The findings of our study demonstrate that there is a high degree of congruence between the effectiveness of interventions initiated in the community and hospital.36 Certain strategies, such as initiating OAT in hospital or in the ED, were shown to reduce the proportion of patients that leave hospital against medical advice. Overall, initiating hospital-based treatment for OUD was shown to improve patient retention in treatment and improve multiple dimensions of addictions care in the community, which supports previous findings.29
While our study identified a host of evidence-based interventions for hospitalized patients with OUD, access to some of these interventions is not yet widely available. However, there is some evidence that access is improving for certain types of interventions. Injectable naltrexone is now available in Canada through special authorization from Health Canada.59 Thus, while provincial formularies may still present barriers to coverage, providers are able to prescribe naltrexone outside of research settings; however, it is primarily used for the treatment of alcohol use disorder.
Historically, infants born to mothers with OUD have been excluded from OUD reviews; however, the 2 relevant studies identified by our review suggest that there are significant healthcare resource utilization benefits associated with rooming-in for infants at risk of NAS.
For patients with OUD who require hospitalization, comorbidity is the rule rather than the exception. As such, a hospitalization for an individual with an OUD often requires the concurrent management of multiple medical and psychiatric comorbidities, which frequently requires concomitant input from multiple subspecialties.30 Some studies estimate that over 50% of all hospitalized patients have 1 or more substance use disorders,60–65 which emphasizes the need for improved addictions and opioid-specific training for medical students, physicians, and allied health practitioners.20
Although our review did not specifically address chronic pain, it is a highly prevalent comorbidity in individuals with OUD, and is one of the primary drivers of the opioid epidemic.10,66 Both acute and chronic pain can be particularly frustrating for patients with OUD and their physicians, who are often undertrained in evidence-based pain management.66,67 As access to chronic pain specialists is limited in the community, this may represent yet another reason to optimize existing resources for patients with OUD while they are in the hospital.67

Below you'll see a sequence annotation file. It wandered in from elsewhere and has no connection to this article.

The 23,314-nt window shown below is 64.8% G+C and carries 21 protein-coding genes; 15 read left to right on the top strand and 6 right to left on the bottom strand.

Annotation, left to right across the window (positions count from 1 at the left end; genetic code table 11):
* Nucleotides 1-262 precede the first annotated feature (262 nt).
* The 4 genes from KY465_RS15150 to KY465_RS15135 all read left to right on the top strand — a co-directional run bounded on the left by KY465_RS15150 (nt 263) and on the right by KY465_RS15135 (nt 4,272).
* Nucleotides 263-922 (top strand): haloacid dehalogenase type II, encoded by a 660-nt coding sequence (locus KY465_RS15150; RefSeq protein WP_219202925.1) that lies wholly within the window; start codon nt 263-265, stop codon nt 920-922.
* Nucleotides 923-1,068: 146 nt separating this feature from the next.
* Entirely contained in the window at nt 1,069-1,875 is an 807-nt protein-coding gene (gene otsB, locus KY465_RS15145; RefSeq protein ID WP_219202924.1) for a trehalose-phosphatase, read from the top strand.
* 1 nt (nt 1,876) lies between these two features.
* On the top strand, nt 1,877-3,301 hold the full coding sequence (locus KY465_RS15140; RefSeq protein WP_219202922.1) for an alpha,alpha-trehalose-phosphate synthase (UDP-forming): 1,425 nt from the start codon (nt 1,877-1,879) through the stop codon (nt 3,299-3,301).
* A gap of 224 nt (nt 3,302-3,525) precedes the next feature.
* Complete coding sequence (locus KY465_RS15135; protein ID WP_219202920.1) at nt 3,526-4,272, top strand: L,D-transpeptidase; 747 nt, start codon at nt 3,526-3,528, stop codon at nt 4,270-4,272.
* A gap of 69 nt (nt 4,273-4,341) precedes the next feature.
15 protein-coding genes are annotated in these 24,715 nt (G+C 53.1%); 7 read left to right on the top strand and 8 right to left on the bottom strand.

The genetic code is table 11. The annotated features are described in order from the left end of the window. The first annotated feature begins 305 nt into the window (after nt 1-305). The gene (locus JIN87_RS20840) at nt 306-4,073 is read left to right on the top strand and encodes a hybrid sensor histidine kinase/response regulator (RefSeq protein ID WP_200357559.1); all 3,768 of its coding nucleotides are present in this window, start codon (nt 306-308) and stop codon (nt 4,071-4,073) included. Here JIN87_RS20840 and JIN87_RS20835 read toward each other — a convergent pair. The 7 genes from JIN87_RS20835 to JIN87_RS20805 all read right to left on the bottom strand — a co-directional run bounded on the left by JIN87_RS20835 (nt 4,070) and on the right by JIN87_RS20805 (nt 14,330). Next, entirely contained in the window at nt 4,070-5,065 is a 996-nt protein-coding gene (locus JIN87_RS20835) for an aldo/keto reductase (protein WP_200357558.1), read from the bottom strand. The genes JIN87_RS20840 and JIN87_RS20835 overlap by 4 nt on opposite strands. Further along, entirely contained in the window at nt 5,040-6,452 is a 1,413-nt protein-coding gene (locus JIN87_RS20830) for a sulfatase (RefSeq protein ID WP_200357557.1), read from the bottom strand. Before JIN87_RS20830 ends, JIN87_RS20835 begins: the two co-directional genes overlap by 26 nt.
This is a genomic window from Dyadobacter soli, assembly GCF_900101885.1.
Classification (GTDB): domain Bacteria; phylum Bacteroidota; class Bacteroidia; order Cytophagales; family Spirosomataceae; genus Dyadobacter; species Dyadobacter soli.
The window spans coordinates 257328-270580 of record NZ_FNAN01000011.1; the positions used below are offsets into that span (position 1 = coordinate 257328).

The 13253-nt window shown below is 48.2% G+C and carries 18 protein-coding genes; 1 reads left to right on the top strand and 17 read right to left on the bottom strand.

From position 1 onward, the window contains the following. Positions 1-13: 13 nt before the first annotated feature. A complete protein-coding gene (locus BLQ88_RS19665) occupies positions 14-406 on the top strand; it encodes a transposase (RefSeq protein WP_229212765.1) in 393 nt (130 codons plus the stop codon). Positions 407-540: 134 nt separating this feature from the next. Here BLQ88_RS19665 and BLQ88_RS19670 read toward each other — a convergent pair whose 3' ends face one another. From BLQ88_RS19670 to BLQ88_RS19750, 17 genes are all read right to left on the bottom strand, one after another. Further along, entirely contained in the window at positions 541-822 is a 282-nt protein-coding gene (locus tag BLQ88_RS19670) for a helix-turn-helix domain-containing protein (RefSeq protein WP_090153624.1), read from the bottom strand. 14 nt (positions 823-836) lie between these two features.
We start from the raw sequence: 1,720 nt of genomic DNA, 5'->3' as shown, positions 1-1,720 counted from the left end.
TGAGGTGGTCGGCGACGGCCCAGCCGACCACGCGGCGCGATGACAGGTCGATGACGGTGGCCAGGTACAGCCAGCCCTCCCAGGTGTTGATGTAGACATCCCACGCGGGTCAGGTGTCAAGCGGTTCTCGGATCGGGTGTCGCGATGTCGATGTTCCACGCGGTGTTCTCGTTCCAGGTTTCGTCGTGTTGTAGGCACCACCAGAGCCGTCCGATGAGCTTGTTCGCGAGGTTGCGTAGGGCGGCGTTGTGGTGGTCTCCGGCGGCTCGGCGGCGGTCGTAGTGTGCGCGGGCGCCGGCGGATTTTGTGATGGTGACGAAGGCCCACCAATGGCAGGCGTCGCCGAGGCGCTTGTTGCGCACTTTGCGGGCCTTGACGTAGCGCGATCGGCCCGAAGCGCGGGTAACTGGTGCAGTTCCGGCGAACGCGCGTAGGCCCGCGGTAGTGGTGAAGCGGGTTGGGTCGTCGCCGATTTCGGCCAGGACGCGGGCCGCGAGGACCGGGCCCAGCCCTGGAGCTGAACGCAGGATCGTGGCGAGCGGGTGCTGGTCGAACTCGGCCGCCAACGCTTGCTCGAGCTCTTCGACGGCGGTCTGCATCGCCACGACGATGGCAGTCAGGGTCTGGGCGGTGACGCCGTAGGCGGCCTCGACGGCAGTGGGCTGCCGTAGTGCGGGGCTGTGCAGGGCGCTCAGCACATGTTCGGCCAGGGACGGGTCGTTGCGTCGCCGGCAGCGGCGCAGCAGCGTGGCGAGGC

In a similar vein, discharge from hospital provides yet another key opportunity for intervention, and a critical point in the transition of care for patients with OUD.68 As opioid tolerance is lost quickly following cessation of opioids, patients with OUD who undergo forced withdrawal following admission to a hospital are at increased risk of overdose with resumption of opioid consumption. Physicians and allied health providers should engage patients in discussion regarding long-term addiction treatment options and harm-reduction strategies at discharge and should ensure appropriate follow-up is arranged. Interdisciplinary collaboration with organizations dedicated to addictions education, such as MetaPhi based out of Women's College Hospital in Toronto, may represent an efficient mode of rapidly addressing knowledge deficits around addictions.69 Fortifying addictions training opportunities in medical school, residency, and fellowship programs will also support the acquisition of key skills and expertise in the next generation of physicians, who may live to see the fall of the opioid epidemic.20,70–72
Our study, however, is not without limitations. As a scoping review, the quality of our review is limited by the quality of its component studies. As we excluded grey literature, this may have reduced the potential yield of our search strategy. Certain established interventions for patients with OUD were excluded because these studies were not hospital-based—thus, our approach may have been overly restrictive in this sense. In addition, given that we did not exclude nonrandomized studies, our findings are especially heterogenous, which precluded meta-analysis.
Individuals with OUD are frequent users of the hospital, and as such, this review of hospital-based interventions for such individuals has identified that there are a number of effective detoxification, prevention, and combination programs that can lead to significant improvements in their care. Although the management of individuals with OUD is fairly complex and frequently involves multimodal treatment and multidisciplinary approaches, there are many effective strategies that can reduce morbidity and mortality in this population. The use of medications (such as naltrexone, methadone, buprenorphine, medication-assisted detoxification) and psychosocial interventions are cost-effective strategies that can improve engagement in long-term outpatient addictions care and reduce hospital length of stay. Thus, hospitalization of patients with OUD represents a critical opportunity to intervene in the lives of those who struggle with a significant chronic illness.
We would like to thank Ms Sandra Halliday, Research Librarian at Bracken Health Sciences Library at Queen's University, Kingston, ON, Canada. We would also like to thank Dr. Heather Stuart and Dr. Susan Brogly for providing inspiration for this review.
No funding was received for this project.
Data statement: Data available online. DOI:10.13140/RG.2.2.12705.86881.
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addictive; behaviour; buprenorphine; continuity of patient care; length of stay; methadone; opiate substitution treatment; opioid-related disorders; outcome assessment (health care); secondary prevention; Mots clés; Buprénorphine; Comportement; dépendance; Continuité des soins aux patients; Durée du séjour; Évaluation des résultats (soins de santé); Méthadone; Prévention secondaire; Traitement de substitution aux opiacés; Troubles liés aux opioïdes